NACHT: Sir, we'll follow up on that with ((DOE's National Nuclear Security Administration)).

By Sebastian Sprenger
July 15, 2009 at 5:00 AM

One and a half years after the Fiscal Year 2008 National Defense Authorization Act became law, defense officials today published an interim rule to implement a provision in the legislation limiting the use of lead system integrators in major weapon programs.

The concept of lead system integrators, or LSIs, has been under fire for some years because some lawmakers believe companies in these roles unduly benefit from being both the overseers and the executors of Defense Department programs.

As mandated in the legislation, today's rule covers two phases. Beginning with the enactment date of the legislation, Jan. 28, 2008, DOD is no longer allowed to use LSIs for systems that have progressed into the low-rate initial production stage. The defense secretary also must find that the use of an LSI is in department's best interest.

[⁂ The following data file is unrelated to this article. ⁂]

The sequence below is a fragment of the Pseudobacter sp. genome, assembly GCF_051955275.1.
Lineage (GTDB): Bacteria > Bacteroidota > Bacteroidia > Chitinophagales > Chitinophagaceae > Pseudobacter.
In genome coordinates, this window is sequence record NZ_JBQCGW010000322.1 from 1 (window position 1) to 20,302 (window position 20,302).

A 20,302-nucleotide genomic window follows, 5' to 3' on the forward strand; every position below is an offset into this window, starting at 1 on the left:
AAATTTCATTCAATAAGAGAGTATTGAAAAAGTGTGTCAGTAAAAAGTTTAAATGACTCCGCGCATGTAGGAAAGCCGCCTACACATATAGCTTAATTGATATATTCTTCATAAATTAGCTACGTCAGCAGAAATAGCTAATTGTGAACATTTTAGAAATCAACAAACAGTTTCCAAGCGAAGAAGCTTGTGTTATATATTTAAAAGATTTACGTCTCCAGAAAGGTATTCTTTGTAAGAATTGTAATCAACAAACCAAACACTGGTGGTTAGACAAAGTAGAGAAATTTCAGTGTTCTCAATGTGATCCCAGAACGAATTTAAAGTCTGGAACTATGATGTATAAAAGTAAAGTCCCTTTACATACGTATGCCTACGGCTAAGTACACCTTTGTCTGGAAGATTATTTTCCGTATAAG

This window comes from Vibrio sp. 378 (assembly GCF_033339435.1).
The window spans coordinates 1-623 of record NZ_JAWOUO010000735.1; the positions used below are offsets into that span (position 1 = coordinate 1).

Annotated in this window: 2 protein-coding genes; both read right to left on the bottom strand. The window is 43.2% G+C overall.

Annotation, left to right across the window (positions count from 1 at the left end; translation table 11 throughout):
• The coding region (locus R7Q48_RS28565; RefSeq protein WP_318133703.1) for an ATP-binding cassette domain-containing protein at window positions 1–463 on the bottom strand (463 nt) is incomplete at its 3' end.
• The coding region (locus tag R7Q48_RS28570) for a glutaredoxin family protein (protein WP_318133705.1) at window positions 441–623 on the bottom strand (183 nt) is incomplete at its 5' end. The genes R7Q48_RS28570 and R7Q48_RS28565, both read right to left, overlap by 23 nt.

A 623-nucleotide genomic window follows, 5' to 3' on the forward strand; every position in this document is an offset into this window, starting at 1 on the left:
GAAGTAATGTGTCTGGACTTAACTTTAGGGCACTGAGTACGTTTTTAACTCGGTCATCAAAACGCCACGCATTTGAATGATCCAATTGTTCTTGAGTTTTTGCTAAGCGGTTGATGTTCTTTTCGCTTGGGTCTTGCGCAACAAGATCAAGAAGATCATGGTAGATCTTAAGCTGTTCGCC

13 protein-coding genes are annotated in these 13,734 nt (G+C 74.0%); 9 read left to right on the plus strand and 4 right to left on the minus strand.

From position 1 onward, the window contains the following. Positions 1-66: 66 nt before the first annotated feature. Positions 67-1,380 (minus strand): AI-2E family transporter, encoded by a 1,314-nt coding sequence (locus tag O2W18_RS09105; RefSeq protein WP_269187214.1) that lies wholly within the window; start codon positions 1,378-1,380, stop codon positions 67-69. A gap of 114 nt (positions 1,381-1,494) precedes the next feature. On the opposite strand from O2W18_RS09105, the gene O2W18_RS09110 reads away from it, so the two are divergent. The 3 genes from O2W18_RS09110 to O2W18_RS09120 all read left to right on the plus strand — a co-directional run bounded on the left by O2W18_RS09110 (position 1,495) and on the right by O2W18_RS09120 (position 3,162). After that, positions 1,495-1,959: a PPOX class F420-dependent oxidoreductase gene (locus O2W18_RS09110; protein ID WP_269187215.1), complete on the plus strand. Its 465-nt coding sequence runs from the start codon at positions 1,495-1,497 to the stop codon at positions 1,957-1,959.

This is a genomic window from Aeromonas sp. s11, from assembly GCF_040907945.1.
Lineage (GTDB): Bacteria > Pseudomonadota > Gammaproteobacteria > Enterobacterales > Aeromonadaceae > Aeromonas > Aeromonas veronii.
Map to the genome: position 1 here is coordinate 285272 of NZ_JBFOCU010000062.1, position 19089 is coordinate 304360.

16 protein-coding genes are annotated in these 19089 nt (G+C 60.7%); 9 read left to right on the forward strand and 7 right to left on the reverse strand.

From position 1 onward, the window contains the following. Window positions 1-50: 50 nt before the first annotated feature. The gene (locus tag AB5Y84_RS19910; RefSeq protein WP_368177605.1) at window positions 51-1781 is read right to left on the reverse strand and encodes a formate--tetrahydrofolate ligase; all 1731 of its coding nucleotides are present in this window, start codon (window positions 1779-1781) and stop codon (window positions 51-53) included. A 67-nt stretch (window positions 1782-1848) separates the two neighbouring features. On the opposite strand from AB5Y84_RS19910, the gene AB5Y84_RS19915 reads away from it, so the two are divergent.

Beginning on Oct. 1, 2010, DOD officials may only award LSI-type contracts to companies performing lead system integrator "functions" for major programs before Jan. 28, 2008.

The issue of LSIs is also addressed in a provision of the FY-07 defense authorization legislation. It states that "no entity performing lead system integrator functions in the acquisition of a major system by the Department of Defense may have any direct financial interest in the development or construction of any individual system or element of any system of systems."

By Marcus Weisgerber
July 14, 2009 at 5:00 AM

A vote on Sen. John McCain's (R-AZ) amendment to the fiscal year 2010 defense authorization bill that would remove funding for F-22A purchases has been delayed until tomorrow, at the earliest.

Senate Armed Committee Chairman Carl Levin (D-MI) had wanted the chamber to reach a verdict on the amendment by noon today; however, all votes have been suspended to accommodate those lawmakers attending the Major League Baseball All Star Game in St. Louis this evening.